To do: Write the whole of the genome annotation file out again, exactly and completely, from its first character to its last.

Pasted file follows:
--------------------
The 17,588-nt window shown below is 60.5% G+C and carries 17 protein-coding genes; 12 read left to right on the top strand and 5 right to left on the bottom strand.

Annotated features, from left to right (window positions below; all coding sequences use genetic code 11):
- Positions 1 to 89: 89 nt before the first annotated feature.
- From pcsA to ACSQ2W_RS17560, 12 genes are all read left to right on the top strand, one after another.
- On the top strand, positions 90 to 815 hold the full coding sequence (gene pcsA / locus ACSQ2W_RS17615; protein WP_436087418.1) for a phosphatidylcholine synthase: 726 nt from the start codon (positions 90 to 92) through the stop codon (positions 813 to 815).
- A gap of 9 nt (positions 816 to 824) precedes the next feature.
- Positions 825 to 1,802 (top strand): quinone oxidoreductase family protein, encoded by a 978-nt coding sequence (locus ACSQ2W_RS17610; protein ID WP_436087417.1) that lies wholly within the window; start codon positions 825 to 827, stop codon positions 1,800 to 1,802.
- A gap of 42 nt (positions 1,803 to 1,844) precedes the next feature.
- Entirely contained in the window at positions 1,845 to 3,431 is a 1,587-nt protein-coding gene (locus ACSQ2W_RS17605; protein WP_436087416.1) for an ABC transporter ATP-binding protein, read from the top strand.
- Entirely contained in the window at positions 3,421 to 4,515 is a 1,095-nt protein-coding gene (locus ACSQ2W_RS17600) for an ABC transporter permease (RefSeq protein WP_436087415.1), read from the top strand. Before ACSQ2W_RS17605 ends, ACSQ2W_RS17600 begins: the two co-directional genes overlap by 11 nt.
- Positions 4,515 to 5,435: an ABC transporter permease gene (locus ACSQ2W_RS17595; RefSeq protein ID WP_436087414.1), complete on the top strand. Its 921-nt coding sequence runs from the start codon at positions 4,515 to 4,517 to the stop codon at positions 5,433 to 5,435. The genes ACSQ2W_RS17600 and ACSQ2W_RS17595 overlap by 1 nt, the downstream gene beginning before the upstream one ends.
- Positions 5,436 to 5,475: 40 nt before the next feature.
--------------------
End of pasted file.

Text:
The 17,588-nt window shown below is 60.5% G+C and carries 17 protein-coding genes; 12 read left to right on the top strand and 5 right to left on the bottom strand.

Annotated features, from left to right (window positions below; all coding sequences use genetic code 11):
- Positions 1 to 89: 89 nt before the first annotated feature.
- From pcsA to ACSQ2W_RS17560, 12 genes are all read left to right on the top strand, one after another.
- On the top strand, positions 90 to 815 hold the full coding sequence (gene pcsA / locus ACSQ2W_RS17615; protein WP_436087418.1) for a phosphatidylcholine synthase: 726 nt from the start codon (positions 90 to 92) through the stop codon (positions 813 to 815).
- A gap of 9 nt (positions 816 to 824) precedes the next feature.
- Positions 825 to 1,802 (top strand): quinone oxidoreductase family protein, encoded by a 978-nt coding sequence (locus ACSQ2W_RS17610; protein ID WP_436087417.1) that lies wholly within the window; start codon positions 825 to 827, stop codon positions 1,800 to 1,802.
- A gap of 42 nt (positions 1,803 to 1,844) precedes the next feature.
- Entirely contained in the window at positions 1,845 to 3,431 is a 1,587-nt protein-coding gene (locus ACSQ2W_RS17605; protein WP_436087416.1) for an ABC transporter ATP-binding protein, read from the top strand.
- Entirely contained in the window at positions 3,421 to 4,515 is a 1,095-nt protein-coding gene (locus ACSQ2W_RS17600) for an ABC transporter permease (RefSeq protein WP_436087415.1), read from the top strand. Before ACSQ2W_RS17605 ends, ACSQ2W_RS17600 begins: the two co-directional genes overlap by 11 nt.
- Positions 4,515 to 5,435: an ABC transporter permease gene (locus ACSQ2W_RS17595; RefSeq protein ID WP_436087414.1), complete on the top strand. Its 921-nt coding sequence runs from the start codon at positions 4,515 to 4,517 to the stop codon at positions 5,433 to 5,435. The genes ACSQ2W_RS17600 and ACSQ2W_RS17595 overlap by 1 nt, the downstream gene beginning before the upstream one ends.
- Positions 5,436 to 5,475: 40 nt before the next feature.